Naive Dictionary On Musical Corpora:

From Knowledge Representation To Pattern Recognition

Qiuyi Wu1,*, Ernest Fokoué1

1 School of Mathematical Science, Rochester Institute of Technology, Rochester, New York, USA

* wu.qiuyi@mail.rit.edu


In this paper, we propose and develop the novel idea of treating musical sheets as literary documents in the traditional text analytics parlance, to fully benefit from the vast amount of research already existing in statistical text mining and topic modelling. We specifically introduce the idea of representing any given piece of music as a collection of "musical words" that we codenamed "muselets", which are essentially musical words of various lengths. Given the novelty and therefore the extremely difficulty of properly forming a complete version of a dictionary of muselets, the present paper focuses on a simpler albeit naive version of the ultimate dictionary, which we refer to as a Naive Dictionary because of the fact that all the words are of the same length. We specifically herein construct a naive dictionary featuring a corpus made up of African American, Chinese, Japanese and Arabic music, on which we perform both topic modelling and pattern recognition. Although some of the results based on the Naive Dictionary are reasonably good, we anticipate phenomenal predictive performances once we get around to actually building a full scale complete version of our intended dictionary of muselets.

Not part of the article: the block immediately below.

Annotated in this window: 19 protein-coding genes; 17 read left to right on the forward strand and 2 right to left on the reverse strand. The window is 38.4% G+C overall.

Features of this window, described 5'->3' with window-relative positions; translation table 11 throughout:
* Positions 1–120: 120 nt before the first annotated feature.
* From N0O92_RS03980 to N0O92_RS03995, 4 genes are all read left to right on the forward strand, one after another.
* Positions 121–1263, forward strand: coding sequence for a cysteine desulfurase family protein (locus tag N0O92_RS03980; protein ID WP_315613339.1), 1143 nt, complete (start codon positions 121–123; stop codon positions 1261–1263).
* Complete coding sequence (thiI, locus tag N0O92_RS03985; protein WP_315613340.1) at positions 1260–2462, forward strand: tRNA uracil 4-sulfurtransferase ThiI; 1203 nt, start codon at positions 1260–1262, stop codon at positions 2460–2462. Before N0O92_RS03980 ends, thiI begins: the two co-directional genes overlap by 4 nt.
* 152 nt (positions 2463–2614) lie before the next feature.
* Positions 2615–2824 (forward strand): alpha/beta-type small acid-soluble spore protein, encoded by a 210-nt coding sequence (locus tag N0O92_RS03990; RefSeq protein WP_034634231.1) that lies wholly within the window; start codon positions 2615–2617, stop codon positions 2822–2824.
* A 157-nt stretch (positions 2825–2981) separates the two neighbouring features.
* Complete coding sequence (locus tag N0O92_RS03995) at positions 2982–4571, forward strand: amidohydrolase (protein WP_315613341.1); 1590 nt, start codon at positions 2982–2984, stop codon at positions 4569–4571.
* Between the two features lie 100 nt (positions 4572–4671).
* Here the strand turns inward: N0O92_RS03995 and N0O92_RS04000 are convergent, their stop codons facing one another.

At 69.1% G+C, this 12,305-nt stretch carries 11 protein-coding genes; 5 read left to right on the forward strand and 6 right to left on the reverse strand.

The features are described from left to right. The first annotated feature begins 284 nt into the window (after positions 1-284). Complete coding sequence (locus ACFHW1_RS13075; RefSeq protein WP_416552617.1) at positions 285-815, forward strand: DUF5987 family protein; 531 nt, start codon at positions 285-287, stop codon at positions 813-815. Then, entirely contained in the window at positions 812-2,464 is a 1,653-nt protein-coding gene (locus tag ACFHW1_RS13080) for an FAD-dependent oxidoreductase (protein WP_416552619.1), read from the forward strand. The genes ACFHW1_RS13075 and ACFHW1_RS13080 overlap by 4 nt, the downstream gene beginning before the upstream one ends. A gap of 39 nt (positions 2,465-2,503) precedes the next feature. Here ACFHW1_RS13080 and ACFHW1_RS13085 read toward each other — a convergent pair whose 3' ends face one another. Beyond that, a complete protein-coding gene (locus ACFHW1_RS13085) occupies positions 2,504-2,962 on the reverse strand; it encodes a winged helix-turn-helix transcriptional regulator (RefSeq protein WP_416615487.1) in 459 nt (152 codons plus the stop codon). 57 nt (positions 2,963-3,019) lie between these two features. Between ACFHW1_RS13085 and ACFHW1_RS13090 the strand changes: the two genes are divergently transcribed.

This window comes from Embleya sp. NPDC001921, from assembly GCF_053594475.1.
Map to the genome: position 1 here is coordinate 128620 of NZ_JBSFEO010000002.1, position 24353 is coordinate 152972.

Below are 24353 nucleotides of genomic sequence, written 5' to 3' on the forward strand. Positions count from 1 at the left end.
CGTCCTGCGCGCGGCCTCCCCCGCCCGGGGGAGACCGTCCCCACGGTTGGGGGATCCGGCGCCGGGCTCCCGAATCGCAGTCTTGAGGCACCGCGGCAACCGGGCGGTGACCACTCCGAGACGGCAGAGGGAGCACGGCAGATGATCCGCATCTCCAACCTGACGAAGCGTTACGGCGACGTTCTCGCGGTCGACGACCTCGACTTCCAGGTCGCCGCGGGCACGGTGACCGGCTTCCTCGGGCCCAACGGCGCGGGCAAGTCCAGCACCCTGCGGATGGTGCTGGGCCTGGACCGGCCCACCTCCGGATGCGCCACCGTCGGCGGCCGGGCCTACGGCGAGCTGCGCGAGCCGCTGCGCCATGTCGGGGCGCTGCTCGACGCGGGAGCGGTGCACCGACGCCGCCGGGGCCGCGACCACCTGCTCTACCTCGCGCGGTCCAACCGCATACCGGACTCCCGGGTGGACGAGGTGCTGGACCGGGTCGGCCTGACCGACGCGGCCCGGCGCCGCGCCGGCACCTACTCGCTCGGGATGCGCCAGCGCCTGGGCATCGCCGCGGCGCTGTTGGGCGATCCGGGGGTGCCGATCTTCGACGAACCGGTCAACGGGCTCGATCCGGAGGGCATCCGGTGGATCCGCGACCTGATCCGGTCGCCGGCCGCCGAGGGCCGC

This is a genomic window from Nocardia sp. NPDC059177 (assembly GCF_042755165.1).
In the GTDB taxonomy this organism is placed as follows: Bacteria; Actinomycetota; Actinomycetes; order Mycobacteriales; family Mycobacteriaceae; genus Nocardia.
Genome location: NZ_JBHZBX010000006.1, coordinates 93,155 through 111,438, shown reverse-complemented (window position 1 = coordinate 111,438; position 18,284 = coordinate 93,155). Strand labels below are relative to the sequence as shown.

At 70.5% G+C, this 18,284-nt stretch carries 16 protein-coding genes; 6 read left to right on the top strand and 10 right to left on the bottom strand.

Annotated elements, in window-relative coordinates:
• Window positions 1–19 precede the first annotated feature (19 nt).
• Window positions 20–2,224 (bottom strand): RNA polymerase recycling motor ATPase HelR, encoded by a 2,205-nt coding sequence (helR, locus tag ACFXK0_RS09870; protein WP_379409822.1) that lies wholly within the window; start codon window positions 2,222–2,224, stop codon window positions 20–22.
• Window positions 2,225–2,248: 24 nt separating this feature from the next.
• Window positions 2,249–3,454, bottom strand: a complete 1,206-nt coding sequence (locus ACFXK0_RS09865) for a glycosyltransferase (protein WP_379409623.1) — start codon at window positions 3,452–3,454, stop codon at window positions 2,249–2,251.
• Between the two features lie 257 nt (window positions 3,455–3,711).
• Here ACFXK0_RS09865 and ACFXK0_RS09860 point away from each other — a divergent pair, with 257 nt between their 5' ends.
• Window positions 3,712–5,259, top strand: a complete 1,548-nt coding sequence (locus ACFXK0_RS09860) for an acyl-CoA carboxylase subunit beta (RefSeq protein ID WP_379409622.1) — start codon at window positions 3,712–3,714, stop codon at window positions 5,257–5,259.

1 Introduction

Music and text are similar in the way that both of them can be regraded as information carrier and emotion deliverer. People get daily information from reading newspaper, magazines, blogs etc., and they can also write diary or personal journal to reflect on daily life, let out pent up emotions, record ideas and experience. Composers express their feelings through music with different combinations of notes, diverse tempo111In musical terminology, tempo ("time" in Italian), is the speed of pace of a given piece., and dynamics levels222In music, dynamics means how loud or quiet the music is., as another version of language.

This paper explores various aspects of statistical machine learning methods for music mining with a concentration on music pieces from Jazz legends like Charlie Parker and Miles Davis. We attempt to create a Naive Dictionary analogy to the language lexicon. That is to say, when people hear a music piece, they are hearing the audio of an essay written with "musical words", or "muselets". The target of this research work is to create homomorphism between musical and literature. Instead of decomposing music sheet into a collection of single notes, we attempt to employ direct seamless adaptation of canonical topic modeling on words in order to "topic model" music fragments.

One of the most challenging components is to define the basic unit of the information from which one can formulate a soundtrack as a document. Specifically, if a music soundtrack were to be viewed as a document made up of sentences and phrases, with sentences defined as a collection of words (adjectives, verbs, adverbs and pronouns), several topics would be fascinating to explore:

  • What would be the grammatical structure in music?

  • What would constitute the jazz lexicon or dictionary from which words are drawn?